Since the beginning of the COVID-19 pandemic, international aid organizations have been warning that an outbreak in the world's refugee camps could have catastrophic consequences.
To prevent such a scenario, Bangladesh has largely sealed off the Kutupalong refugee camp in Cox's Bazar – inhabited mostly by the Rohingya people who fled from ethnic and religious persecution in neighboring Myanmar – since the start of April 2020.
People are allowed to move in and out of the camp only if it's strictly necessary. Police have set up roadblocks and patrols to enforce the restrictions on public movement.
In recent weeks, aid organizations such as the International Rescue Committee (IRC) and CARE Germany have been preparing for an outbreak as best as they could. Medical personnel have been trained and isolation centers have been set up. According to IRC, a camp with 1,700 beds is planned, and several hundred beds are already operational. There is an intensive care unit with ten ventilators.
First confirmed case
A few days ago, a refugee residing in the camp became sick. He went to the nearest health center, where a doctor suspected COVID-19 because of his symptoms.
A test was conducted and the results were sent to a laboratory, which confirmed on Thursday that the patient contracted the disease.
"The infected Rohingya person is being treated in isolation at a Doctors Without Border (MSF) hospital in Cox's Bazar," Mohammad Mahfuzar Rahman, an official working for the Refugee, Relief and Repatriation Commissioner (RRRC) and in charge of the Ukhiya Kutupalong camp, told DW. "Six members of his family have been kept in quarantine separately. Their samples will be collected later and sent to the local medical college lab for testing," he added.
Since the detection of the first case, the Bangladeshi government and several aid organizations have been striving to identify the chain of transmission, IRC told DW. But the process is still ongoing.
As a result of the confirmed case, more than 855,000 refugees and asylum-seekers in the camp and over 440,000 residents living in the immediate vicinity of the overcrowded camp now face the threat of being infected with the virus.
Outside the camp, there have already been COVID-19 cases, but the government says they are under control.
Additional resources needed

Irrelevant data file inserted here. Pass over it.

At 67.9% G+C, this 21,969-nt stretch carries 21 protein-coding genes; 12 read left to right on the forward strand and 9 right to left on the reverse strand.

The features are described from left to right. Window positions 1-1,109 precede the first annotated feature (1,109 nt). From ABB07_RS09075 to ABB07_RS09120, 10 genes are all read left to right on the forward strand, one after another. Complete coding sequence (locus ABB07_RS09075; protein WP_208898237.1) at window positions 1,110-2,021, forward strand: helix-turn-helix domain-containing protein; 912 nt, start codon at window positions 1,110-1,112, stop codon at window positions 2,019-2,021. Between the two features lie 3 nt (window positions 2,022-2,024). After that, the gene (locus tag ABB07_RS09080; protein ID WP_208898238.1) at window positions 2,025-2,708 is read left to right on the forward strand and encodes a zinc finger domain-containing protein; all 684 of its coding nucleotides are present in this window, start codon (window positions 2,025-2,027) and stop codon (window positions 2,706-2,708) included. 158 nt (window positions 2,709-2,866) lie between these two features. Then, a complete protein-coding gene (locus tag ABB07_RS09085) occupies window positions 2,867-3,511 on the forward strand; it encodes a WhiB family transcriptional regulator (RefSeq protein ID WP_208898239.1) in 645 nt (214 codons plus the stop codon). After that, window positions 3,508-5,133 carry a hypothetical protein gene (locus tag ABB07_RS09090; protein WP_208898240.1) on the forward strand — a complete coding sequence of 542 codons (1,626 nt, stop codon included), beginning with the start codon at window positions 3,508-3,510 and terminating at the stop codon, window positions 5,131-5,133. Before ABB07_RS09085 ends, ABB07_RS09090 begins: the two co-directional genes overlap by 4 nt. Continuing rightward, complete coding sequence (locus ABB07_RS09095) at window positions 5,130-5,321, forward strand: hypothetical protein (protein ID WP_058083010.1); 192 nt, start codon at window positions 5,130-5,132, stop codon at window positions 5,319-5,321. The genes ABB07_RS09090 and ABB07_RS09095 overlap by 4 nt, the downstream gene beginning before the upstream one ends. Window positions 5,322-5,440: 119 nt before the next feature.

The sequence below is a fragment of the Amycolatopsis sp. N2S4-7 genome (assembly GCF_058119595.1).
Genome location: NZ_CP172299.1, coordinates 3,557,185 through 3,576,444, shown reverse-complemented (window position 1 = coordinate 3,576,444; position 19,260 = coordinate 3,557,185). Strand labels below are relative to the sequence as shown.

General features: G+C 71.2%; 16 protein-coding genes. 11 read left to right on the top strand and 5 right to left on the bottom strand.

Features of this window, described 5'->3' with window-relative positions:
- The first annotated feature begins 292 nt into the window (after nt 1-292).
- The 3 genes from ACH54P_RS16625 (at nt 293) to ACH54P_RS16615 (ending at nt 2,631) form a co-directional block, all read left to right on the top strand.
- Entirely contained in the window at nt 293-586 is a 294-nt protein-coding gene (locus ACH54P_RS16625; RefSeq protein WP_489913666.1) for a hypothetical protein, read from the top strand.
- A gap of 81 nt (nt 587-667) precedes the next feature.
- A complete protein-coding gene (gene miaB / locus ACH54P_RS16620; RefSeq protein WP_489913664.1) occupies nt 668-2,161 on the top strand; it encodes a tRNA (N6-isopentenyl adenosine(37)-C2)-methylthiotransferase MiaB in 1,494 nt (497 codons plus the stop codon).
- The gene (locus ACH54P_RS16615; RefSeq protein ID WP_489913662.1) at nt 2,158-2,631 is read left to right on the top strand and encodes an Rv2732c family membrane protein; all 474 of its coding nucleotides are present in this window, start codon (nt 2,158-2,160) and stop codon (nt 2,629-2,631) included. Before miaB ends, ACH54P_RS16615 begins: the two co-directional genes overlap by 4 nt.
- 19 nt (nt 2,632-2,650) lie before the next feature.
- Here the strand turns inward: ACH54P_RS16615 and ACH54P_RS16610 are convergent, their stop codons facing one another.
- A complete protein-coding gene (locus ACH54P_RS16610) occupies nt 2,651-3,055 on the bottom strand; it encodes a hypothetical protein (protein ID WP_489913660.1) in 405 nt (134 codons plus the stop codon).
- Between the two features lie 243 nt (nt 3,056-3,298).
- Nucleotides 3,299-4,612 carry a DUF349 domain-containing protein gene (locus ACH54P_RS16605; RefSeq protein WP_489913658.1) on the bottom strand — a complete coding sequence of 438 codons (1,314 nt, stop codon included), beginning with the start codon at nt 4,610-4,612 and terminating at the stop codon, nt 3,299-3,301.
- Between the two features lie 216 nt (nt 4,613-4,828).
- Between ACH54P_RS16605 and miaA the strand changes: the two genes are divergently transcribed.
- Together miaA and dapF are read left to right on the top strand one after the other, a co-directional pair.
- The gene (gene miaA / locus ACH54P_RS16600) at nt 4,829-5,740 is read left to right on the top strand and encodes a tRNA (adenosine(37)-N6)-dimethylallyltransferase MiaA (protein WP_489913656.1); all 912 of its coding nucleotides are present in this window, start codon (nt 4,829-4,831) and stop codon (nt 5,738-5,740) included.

Despite all the efforts, additional resources would be needed to prevent a catastrophe, Manish Agrawal, Bangladesh country director at the IRC, told DW. "Health facilities are already crowded and overwhelmed, without the sufficient equipment, health staff or physical space necessary to treat cases."
Even before the outbreak of COVID-19, sanitary facilities in the camp were already inadequate, with many families sharing toilets and often long lines building up at access points to drinking water and washrooms. It is impossible to maintain physical distancing in the cramped accommodation. Under such conditions, rapid transmission of the virus is inevitable.
"Here, there are 40,000 to 70,000 people living per square kilometer. That's at least 1.6 times the population density on board the Diamond Princess cruise ship, where the disease spread four times as fast than in China's Wuhan province at the peak of the outbreak," said Agrawal.
Awareness important, but difficult
Despite various campaigns, Agrawal sees a lack of awareness among the camp's residents. Experts say internet restrictions imposed by the government to curb the spread of rumors and false information have contributed to the problem.
"Internet and mobile phone restrictions in the camp have led to a lack of sufficient and accurate information about the virus and how to protect oneself from the disease. These restrictions also impact the ability of agencies to respond swiftly in case of a reported case in the camps," Agrawal said.
It's unclear whether all of the camp residents are aware of the first confirmed case there.
"The Rohingya in Cox's Bazar have already suffered unspeakable trauma. We therefore urge the international community to provide financial support to aid organizations working in Bangladesh," said Deepmala Mahla, Asia regional director for CARE Germany.